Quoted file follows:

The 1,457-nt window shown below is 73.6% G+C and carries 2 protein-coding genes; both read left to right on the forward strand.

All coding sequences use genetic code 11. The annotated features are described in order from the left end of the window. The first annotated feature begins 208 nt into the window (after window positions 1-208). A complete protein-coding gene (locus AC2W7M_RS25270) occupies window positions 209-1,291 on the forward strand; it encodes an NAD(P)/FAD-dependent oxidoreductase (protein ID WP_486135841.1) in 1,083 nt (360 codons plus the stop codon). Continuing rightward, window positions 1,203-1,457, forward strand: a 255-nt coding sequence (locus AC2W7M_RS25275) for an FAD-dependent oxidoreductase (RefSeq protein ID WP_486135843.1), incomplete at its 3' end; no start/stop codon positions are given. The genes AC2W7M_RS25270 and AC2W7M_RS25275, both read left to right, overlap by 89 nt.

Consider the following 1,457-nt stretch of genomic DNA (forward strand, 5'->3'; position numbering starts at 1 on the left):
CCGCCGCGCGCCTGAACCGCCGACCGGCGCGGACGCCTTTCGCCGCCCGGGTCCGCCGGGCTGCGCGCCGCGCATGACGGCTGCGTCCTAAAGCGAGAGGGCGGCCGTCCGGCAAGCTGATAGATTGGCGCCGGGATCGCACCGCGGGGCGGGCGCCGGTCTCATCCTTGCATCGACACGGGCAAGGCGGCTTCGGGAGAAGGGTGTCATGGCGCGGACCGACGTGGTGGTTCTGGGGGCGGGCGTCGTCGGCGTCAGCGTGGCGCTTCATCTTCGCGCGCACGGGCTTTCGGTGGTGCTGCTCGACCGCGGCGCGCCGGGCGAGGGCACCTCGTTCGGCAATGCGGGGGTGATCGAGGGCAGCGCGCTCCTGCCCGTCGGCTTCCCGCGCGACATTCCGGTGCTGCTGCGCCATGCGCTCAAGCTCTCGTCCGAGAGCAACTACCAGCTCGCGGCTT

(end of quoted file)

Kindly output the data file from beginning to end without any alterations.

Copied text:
The 1,457-nt window shown below is 73.6% G+C and carries 2 protein-coding genes; both read left to right on the forward strand.

All coding sequences use genetic code 11. The annotated features are described in order from the left end of the window. The first annotated feature begins 208 nt into the window (after window positions 1-208). A complete protein-coding gene (locus AC2W7M_RS25270) occupies window positions 209-1,291 on the forward strand; it encodes an NAD(P)/FAD-dependent oxidoreductase (protein ID WP_486135841.1) in 1,083 nt (360 codons plus the stop codon). Continuing rightward, window positions 1,203-1,457, forward strand: a 255-nt coding sequence (locus AC2W7M_RS25275) for an FAD-dependent oxidoreductase (RefSeq protein ID WP_486135843.1), incomplete at its 3' end; no start/stop codon positions are given. The genes AC2W7M_RS25270 and AC2W7M_RS25275, both read left to right, overlap by 89 nt.

Consider the following 1,457-nt stretch of genomic DNA (forward strand, 5'->3'; position numbering starts at 1 on the left):
CCGCCGCGCGCCTGAACCGCCGACCGGCGCGGACGCCTTTCGCCGCCCGGGTCCGCCGGGCTGCGCGCCGCGCATGACGGCTGCGTCCTAAAGCGAGAGGGCGGCCGTCCGGCAAGCTGATAGATTGGCGCCGGGATCGCACCGCGGGGCGGGCGCCGGTCTCATCCTTGCATCGACACGGGCAAGGCGGCTTCGGGAGAAGGGTGTCATGGCGCGGACCGACGTGGTGGTTCTGGGGGCGGGCGTCGTCGGCGTCAGCGTGGCGCTTCATCTTCGCGCGCACGGGCTTTCGGTGGTGCTGCTCGACCGCGGCGCGCCGGGCGAGGGCACCTCGTTCGGCAATGCGGGGGTGATCGAGGGCAGCGCGCTCCTGCCCGTCGGCTTCCCGCGCGACATTCCGGTGCTGCTGCGCCATGCGCTCAAGCTCTCGTCCGAGAGCAACTACCAGCTCGCGGCTT